The task now becomes picking up the pieces, literally.
“You have to take layers of the building off of others,” he said. “You’re de-layering the floors of the building as you’re looking for clues as to the cause and origin.”
Plus, the fire had a good head start before firefighters arrived, damaging or destroying much of the contents of the structure before suppression efforts could begin.
Monday night, Rosalyn Wood, 75, who lives in a mansion on the estate, was comforted by friends and neighbors as she leaned against the front bumper of a fire truck, watching the blaze devour the historic building.
“I’m quite upset,” Wood said, adding that she thinks the fire was purposely set. “There’s no way it could start itself. I think somebody did it. We have had break-ins there over the years. Someone deliberately put a fire in the building. I guess the Fire Department will have to check that out.”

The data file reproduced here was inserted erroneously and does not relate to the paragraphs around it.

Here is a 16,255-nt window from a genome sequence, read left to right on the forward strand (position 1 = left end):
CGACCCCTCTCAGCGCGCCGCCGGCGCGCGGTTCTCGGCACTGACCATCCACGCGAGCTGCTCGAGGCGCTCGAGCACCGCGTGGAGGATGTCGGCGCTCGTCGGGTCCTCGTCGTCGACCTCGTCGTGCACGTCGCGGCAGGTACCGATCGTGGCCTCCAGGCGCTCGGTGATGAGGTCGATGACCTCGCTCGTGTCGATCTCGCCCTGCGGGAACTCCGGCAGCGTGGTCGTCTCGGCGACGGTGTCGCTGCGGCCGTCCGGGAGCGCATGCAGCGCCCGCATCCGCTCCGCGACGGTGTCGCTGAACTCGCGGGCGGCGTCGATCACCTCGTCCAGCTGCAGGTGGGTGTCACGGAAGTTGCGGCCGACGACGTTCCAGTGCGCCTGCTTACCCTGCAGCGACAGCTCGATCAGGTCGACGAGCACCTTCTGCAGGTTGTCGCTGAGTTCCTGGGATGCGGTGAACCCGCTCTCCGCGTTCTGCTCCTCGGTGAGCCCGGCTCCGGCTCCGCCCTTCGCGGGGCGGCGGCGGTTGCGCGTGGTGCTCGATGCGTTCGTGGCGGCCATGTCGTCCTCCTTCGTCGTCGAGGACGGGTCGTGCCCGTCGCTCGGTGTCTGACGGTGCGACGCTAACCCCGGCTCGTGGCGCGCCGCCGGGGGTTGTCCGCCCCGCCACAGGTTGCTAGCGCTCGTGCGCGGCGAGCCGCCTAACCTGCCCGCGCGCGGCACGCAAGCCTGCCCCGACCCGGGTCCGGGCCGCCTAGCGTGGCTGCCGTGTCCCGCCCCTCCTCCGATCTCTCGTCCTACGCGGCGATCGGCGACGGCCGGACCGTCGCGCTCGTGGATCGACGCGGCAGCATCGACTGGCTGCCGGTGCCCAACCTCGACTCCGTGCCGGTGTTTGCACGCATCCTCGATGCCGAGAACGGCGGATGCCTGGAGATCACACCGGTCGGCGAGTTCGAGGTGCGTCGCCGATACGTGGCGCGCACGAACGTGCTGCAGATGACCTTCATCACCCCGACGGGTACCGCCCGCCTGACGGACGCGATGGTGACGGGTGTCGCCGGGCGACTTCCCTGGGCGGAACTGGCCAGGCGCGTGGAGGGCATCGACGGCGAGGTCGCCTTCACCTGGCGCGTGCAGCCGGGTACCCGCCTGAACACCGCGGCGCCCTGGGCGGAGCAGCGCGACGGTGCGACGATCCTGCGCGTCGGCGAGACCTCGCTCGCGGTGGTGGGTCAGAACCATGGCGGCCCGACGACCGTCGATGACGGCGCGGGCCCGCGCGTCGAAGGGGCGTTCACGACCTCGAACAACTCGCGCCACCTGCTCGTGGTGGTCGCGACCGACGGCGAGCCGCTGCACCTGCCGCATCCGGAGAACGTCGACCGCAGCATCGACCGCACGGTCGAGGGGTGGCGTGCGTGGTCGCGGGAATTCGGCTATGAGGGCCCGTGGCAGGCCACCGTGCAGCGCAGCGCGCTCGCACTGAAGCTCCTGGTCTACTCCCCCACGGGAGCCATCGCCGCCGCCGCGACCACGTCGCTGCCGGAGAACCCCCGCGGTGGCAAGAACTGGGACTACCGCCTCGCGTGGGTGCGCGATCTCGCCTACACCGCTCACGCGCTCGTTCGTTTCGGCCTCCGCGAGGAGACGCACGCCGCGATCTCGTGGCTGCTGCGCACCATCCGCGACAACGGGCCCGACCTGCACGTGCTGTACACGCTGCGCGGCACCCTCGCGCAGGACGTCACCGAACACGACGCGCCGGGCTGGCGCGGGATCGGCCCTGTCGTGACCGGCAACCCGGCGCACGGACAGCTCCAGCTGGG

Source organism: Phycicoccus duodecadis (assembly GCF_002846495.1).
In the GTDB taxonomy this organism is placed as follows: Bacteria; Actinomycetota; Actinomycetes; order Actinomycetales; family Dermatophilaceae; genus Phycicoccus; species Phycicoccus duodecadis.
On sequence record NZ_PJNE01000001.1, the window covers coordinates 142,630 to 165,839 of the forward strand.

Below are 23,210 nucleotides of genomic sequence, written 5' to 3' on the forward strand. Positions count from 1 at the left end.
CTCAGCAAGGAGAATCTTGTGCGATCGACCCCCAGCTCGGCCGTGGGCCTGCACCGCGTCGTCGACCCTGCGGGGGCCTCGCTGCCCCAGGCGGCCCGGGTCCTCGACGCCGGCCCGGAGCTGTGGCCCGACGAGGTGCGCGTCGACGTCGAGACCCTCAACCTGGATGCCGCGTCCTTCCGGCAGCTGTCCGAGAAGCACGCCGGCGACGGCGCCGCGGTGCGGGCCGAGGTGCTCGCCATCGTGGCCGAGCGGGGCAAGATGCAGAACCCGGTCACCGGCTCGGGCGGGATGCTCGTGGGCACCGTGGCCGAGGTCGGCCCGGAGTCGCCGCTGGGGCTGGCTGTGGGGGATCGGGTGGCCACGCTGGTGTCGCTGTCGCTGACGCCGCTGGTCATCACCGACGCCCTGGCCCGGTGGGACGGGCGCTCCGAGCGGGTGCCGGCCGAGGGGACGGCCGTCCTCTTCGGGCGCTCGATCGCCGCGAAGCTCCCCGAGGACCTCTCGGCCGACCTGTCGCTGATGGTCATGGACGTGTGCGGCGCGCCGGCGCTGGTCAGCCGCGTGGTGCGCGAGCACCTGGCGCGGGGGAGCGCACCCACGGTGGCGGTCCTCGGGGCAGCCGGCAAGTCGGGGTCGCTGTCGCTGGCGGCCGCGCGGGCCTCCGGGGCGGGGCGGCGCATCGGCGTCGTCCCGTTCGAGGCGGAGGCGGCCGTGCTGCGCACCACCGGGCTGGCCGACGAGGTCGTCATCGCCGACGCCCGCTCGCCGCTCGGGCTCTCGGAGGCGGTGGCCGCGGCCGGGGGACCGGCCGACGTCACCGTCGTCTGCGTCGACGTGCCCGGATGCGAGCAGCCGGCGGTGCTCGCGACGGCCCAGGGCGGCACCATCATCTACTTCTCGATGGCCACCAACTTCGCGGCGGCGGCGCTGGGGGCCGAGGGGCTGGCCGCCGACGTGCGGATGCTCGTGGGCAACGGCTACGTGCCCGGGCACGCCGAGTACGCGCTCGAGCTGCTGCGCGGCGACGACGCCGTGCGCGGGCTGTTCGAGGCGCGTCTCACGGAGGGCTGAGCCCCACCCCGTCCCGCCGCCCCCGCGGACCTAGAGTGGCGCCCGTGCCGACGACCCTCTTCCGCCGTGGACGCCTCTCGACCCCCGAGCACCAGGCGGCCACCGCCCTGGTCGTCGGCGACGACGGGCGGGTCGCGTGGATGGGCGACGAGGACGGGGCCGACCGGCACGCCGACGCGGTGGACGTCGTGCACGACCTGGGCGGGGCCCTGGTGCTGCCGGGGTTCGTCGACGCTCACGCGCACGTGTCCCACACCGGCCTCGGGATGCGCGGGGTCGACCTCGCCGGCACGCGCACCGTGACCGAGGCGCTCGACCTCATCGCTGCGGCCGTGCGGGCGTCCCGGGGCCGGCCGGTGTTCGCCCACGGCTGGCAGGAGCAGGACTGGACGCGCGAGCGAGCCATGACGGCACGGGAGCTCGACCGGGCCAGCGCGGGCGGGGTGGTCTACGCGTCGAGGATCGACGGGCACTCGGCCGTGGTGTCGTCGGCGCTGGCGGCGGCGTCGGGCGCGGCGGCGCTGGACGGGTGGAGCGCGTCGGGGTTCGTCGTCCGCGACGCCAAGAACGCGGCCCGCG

Mansfield said Monday it was too early to say whether the fire was set. But he added that with no utilities in the structure, “it increases your suspicions.”
Mansfield said he was sorry to see the building go.
“This whole area has seen a lot of history,” he said. “It’s a loss to the entire community.”
`Throwback in time’
Built in 1867, the structure was one of the few pre-industrial buildings left standing in Andover. Originally located in what was known as Frye Village, the precursor to Shawsheen Village, it was bought by the Wood family following the closure of the wagon and blacksmith business and relocated to their estate in 1900.
Thomas Childs, owner of Childs Design and Construction, has taken on several renovation and restoration projects for Wood on the estate over the last three years.
Working on Arden Casino was not one of them, he said.